This week, as a global champion for net neutrality, Mozilla wrote to South Korea’s ICT Minister, Mr. Ki-Young Choe, to urge him to reconsider the Telecommunications Business Act (TBA) amendments. We believe they violate the principles of net neutrality and would make the South Korean internet a less open space.

    In our view, forcing websites (content providers) to pay network usage fees will damage the Korean economy, harm local content providers, increase consumer costs, reduce quality of service, and make it harder for global services to reach South Koreans. While we recognise the need for stable network infrastructure, these amendments are the wrong way to achieve that goal and will lead to South Korea to be a less competitive economy on the global stage.

  • Cameron Kaiser: TenFourFox FPR28b1 available (and a sordid tale of more Google screwery)

    TenFourFox Feature Parity Release 28 beta 1 is now available (downloads, hashes, release notes). The two most noticeable changes in this release are the triumphant return of the user-exposed "Enable JavaScript" toggle (now moved to the Tools menu), as submitted by Raphaël, and further improvements to Reader View that make it current with Firefox 82. Because the new toggle menu item requires a new locale string that can't be built from existing ones, a langpack update will also be shipped parallel with this version.

  • Cameron Kaiser: TenFourFox FPR28b1 available (and a sordid tale of more Google screwery)

    TenFourFox Feature Parity Release 28 beta 1 is now available (downloads, hashes, release notes). The two most noticeable changes in this release are the triumphant return of the user-exposed "Enable JavaScript" toggle (now moved to the Tools menu), as submitted by Raphaël, and further improvements to Reader View that make it current with Firefox 82. Because the new toggle menu item requires a new locale string that can't be built from existing ones, a langpack update will also be shipped parallel with this version.

Mozilla: OpenPGP in Thunderbird, Firefox Extension Workshop, Add-ons and Marketing

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Moz/FF
  • OpenPGP in Thunderbird

    It is a pretty rare event to see a nearly 21-year-old bug be addressed—many projects are nowhere near that old for one thing—but that is just what has occurred for the Mozilla Thunderbird email application. An enhancement request filed at the end of 1999 asked for a plugin to support email encryption, but it has mostly languished since. The Enigmail plugin did come along to fill the gap by providing OpenPGP support using GNU Privacy Guard (GnuPG or GPG), but was never part of Thunderbird. As part of Thunderbird 78, though, OpenPGP is now fully supported within the mail user agent (MUA).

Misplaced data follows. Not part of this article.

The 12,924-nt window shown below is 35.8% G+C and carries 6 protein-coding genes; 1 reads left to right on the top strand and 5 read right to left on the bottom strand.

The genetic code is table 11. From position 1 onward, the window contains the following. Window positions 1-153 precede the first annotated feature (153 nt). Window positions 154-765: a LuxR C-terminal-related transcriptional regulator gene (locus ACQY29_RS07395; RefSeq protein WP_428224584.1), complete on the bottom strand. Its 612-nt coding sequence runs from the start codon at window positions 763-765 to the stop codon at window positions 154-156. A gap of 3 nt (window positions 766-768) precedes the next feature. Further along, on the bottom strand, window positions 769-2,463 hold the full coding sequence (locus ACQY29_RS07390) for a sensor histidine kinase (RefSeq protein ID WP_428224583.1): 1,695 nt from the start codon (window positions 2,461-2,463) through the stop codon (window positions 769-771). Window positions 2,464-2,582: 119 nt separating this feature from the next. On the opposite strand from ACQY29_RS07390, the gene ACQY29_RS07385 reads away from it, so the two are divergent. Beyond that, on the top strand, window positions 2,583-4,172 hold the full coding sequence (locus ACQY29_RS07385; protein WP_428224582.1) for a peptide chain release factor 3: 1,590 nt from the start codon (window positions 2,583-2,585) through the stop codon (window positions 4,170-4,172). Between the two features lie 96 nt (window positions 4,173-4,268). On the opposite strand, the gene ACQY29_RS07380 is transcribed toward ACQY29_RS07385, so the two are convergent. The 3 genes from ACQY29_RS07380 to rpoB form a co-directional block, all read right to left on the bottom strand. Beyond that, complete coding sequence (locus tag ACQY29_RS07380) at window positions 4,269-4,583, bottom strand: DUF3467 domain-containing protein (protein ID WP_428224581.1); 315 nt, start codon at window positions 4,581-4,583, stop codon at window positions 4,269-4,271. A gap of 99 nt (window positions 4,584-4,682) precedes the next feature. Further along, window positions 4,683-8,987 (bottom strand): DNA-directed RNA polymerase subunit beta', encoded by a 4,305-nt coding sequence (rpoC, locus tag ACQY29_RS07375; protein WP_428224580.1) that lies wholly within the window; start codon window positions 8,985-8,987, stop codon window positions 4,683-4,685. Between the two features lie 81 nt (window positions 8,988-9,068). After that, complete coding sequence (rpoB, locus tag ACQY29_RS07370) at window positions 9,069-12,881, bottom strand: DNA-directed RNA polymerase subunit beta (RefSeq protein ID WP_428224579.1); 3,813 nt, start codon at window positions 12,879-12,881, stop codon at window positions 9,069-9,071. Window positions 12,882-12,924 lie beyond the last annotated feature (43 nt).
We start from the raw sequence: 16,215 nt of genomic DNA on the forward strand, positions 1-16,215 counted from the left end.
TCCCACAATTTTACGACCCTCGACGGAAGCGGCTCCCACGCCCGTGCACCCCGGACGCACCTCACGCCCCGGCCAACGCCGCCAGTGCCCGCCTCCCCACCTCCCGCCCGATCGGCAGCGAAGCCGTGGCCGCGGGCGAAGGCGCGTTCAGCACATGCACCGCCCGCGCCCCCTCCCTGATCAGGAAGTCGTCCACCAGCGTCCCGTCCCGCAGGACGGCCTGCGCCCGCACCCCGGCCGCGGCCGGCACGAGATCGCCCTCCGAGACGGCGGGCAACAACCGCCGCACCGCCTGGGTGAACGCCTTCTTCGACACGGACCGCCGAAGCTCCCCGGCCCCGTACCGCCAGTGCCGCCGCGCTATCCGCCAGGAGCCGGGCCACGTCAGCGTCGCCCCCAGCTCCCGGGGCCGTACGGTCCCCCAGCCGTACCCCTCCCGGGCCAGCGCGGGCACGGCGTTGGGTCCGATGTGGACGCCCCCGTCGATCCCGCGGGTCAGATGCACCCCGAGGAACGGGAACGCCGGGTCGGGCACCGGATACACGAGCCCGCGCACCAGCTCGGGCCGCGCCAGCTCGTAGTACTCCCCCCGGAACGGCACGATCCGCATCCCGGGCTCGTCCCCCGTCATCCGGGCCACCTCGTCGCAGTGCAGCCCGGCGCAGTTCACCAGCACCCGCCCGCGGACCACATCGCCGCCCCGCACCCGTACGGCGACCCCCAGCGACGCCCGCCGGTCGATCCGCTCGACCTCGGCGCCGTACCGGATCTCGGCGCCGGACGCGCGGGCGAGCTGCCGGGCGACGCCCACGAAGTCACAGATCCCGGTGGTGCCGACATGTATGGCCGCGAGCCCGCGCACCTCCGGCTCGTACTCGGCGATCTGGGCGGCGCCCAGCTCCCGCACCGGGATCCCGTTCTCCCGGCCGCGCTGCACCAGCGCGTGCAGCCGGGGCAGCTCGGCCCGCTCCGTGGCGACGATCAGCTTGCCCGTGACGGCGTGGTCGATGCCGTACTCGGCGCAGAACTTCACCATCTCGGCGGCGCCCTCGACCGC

The enhancement request actually asked for Pretty Good Privacy (PGP) support; PGP is, of course, the progenitor of OpenPGP. The standards effort that resulted in OpenPGP started in 1997. Back in 1999, PGP was the only real choice for email encryption, though the initial version of GnuPG had been released a few months before the request.

    Early on, the main concerns expressed in the bug tracker were about the legality of shipping cryptographic code. The US government's attempts to restrict the export of cryptographic systems, known as the "crypto wars", were still fresh in the minds of many. It was not entirely clear that adding "munitions-grade crypto" to a MUA like Thunderbird was legal or wise. Early in 2000, the US revised its export-control regulations, which removed that particular concern.

    There was work done toward adding support for OpenPGP and Secure/Multipurpose Internet Mail Extensions (S/MIME), which is another email encryption standard, over 2000 and 2001, but the code never actually landed. Thunderbird (called "mailnews" in those days) was in fire-fighting mode; fixing bugs and getting basic functionality working took precedence over new features like encryption. There was also a need to design a reasonable plugin mechanism.

    Eventually, Enigmail showed up, which took some of the pressure off the Mozilla developers. Enigmail could be used on all of the supported platforms for Thunderbird to encrypt and decrypt PGP-style email (either inline or PGP/MIME) using GnuPG. Its initial maintainer, Ramalingam Saravanan, updated the bug with new information about Enigmail several times.

    In the bug, multiple people suggested that Enigmail be incorporated into Thunderbird and the Enigmail developers were not opposed. In 2003, Patrick Brunschwig, who was a new maintainer for the plugin, said that doing so would help in getting rid of some of the "hacks" that were done to make Enigmail work with Thunderbird. But nothing like that ever happened.

  • To Eleventy and Beyond

    In 2018, we launched Firefox Extension Workshop, a site for Firefox-specific extension development documentation. The site was originally built using the Ruby-based static site generator Jekyll. We had initially selected Jekyll for this project because we wanted to make it easy for editors to update the site using Markdown, a lightweight markup language.

    Once the site had been created and more documentation was added, the build times started to grow. Every time we made a change to the site and wanted to test it locally, it would take ten minutes or longer for the site to build. The builds took so long that we needed to increase the default time limit for CircleCI, our continuous integration and continuous delivery service, because builds were failing when they ran past ten minutes with no output.